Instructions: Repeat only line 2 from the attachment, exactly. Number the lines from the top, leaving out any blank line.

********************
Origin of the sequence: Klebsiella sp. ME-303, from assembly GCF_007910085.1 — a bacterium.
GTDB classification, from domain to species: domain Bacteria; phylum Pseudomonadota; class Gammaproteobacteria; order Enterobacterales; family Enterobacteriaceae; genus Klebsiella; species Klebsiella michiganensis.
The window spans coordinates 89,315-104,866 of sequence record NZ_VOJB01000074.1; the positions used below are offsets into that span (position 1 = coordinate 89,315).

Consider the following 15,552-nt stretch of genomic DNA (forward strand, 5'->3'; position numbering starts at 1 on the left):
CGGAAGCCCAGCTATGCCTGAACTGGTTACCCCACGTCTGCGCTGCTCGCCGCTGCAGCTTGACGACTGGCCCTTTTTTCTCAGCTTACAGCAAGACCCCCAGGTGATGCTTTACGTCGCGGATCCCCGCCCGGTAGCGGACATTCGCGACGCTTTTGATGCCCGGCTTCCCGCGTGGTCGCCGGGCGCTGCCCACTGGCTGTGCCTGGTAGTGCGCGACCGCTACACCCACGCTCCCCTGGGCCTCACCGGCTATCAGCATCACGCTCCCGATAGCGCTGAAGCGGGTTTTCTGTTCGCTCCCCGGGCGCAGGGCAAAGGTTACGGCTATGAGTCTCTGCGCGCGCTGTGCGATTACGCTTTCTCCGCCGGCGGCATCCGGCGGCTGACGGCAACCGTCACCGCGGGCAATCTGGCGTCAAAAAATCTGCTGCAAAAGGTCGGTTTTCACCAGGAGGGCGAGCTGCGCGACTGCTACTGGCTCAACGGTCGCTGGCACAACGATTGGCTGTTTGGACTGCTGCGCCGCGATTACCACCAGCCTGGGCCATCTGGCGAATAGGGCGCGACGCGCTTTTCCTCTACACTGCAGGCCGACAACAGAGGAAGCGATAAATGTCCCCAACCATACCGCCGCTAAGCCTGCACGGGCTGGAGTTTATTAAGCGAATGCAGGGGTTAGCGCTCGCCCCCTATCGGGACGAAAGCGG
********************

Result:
GTDB classification, from domain to species: domain Bacteria; phylum Pseudomonadota; class Gammaproteobacteria; order Enterobacterales; family Enterobacteriaceae; genus Klebsiella; species Klebsiella michiganensis.